For those of you who watch A Place in the Country (and the chances are that if you’re reading this, you probably do) will know that the Cotswolds rates highly as a destination for City types in search of a rural home. Commutable and chocolate box picturesque, this part of the country seems to encapsulate everything good about England, albeit in a very Richard Curtis way.
Yet it was a part of the world that neither the Northerner nor I had visited. To prove we’re nothing if not eager to try out new places, we followed ten sun-filled days swimming in the Adriatic Sea off Croatia with a weekend break in Tetbury in the heart of Gloucestershire. We were drawn to the town by the amazing art-meets-fashion ‘bed and breakfast’ that is Oak House Number 1. Owned by the charismatic and charming Gary and Nicola, you will struggle to find a more romantic place then this. And is was they who recommended, and kindly booked us into, The Chef's Table, which is run by the Michelin-star chef Michael Bedford and his wife, Sarah.
Housed in a former antiques shop (of which there are plenty, might I add), The Chef's Table combines a delicatessen/food shop/fishmongers at ground level with a bistro spread over two floors. We dined upstairs where you find an industrial-sized open kitchen where Michael and his chefs cook from a short blackboard menu.
Whetting our appetites with a cheeky glass of prosecco, and some freshly baked bread and olives, we went for the homemade prawn bhaji with a lightly spiced red lentil dhal and the Cornish lobster and pea risotto for starters. The Northerner’s bhaji was subtly spicy and worked well with the dhal. It was cooked to perfection without a trace of oiliness. My risotto saw the sweetness of the peas combining nicely with the rich flavour of lobster. It arguably lacked a little seasoning but that is being picky. For mains the Northerner went for the roasted wild halibut with broad beans, and the crab and parmesan gnocchi. The fish was moist and firm - while the gnocchi was delicious - the sharpness of the parmesan merging brilliantly with the succulent crabmeat. I went for the roasted Gressingham duck breast with confit leg, a tatin of butternut squash and a baked English onion. This turned out to be a feast-sized dish, with the confit leg and duck breast challenging my normally voracious appetite. Nevertheless it was a lovely dish for which the onion provided a sweetness that offset the game flavours of the duck. For dessert we went for the soufflé which was light and subtle sweet and just what we needed to round off a big eating night. We drank a bottle of the Bagordi Rioja 2008 which was superb, so much in fact that we ordered an extra glass to round off the evening. (But perhaps that’s more a reflection on us.)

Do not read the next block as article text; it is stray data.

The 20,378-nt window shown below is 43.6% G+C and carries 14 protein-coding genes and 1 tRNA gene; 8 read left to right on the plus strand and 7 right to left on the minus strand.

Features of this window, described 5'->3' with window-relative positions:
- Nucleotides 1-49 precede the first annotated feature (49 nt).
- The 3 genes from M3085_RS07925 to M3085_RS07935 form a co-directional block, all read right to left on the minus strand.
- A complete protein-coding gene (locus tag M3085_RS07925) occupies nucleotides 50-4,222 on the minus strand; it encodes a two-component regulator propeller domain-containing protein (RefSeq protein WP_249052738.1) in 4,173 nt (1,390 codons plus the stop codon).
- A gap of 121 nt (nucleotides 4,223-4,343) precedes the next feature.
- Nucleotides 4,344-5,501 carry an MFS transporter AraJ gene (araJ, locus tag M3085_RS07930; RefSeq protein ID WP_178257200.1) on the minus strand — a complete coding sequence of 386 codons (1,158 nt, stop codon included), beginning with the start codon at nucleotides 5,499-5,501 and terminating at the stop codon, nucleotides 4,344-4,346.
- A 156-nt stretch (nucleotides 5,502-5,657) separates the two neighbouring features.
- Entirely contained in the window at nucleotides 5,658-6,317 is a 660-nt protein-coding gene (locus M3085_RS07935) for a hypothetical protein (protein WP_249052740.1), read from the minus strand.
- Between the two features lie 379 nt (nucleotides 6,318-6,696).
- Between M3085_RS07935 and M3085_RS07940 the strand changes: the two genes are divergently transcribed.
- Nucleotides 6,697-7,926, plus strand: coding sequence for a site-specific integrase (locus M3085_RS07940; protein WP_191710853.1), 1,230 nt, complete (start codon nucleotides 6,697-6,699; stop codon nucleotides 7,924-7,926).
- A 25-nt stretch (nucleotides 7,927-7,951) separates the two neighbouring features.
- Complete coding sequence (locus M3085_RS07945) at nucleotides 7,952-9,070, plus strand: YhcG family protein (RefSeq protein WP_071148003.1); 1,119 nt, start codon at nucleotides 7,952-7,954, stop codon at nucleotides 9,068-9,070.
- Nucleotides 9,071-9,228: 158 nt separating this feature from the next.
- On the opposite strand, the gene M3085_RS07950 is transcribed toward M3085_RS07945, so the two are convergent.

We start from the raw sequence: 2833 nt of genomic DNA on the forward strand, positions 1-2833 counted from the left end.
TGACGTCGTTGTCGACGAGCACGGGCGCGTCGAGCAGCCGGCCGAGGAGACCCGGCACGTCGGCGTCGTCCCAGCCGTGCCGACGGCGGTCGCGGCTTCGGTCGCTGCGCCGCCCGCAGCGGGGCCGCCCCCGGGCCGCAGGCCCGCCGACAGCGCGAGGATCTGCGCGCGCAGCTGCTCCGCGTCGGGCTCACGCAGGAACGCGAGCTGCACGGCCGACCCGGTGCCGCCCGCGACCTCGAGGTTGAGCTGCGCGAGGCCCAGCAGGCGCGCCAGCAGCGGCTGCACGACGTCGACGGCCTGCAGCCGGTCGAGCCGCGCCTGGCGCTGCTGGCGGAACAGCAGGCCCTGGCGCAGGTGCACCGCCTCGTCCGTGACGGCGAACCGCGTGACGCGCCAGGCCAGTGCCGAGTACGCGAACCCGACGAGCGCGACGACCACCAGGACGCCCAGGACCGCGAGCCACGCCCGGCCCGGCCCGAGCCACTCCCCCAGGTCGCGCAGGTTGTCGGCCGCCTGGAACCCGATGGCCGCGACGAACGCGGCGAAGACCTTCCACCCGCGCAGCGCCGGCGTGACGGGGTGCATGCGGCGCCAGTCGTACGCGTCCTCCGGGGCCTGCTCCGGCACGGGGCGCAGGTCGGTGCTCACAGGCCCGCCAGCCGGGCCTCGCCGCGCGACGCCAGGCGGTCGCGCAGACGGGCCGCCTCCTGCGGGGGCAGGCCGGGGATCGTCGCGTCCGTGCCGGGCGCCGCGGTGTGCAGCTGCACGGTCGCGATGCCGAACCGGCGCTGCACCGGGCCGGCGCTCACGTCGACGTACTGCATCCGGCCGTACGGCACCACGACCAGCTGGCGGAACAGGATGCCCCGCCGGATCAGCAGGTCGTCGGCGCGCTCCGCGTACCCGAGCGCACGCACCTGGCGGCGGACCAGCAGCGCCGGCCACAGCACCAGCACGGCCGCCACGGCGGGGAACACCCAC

The Chef's Table also offers a cooking-as-theatre experience that comes about through the bar-style seating for some of the diners. However there are no Gordon Ramsay-style tantrums here, in fact it’s the opposite with it being so calm and quiet that you don’t quite believe it’s a working kitchen. The waiting staff are friendly and helpful, as you would expect in a place of this quality, and the prices are very fair with the mains mostly falling around the mid-teens mark.
However, it is a little quiet. I know might sound an odd thing to criticise it for, but the staff seem to speak in near whispered tones, and to my memory there was no background music. So while it is a lovely place to eat, and we most certainly enjoyed ourselves, it wasn't a place full of fun.
But then again, perhaps I’ve been in London too long where you get used to noise that borders on chaotic wherever you are. Maybe the Northerner and I need to sign up for that Place in the Country.
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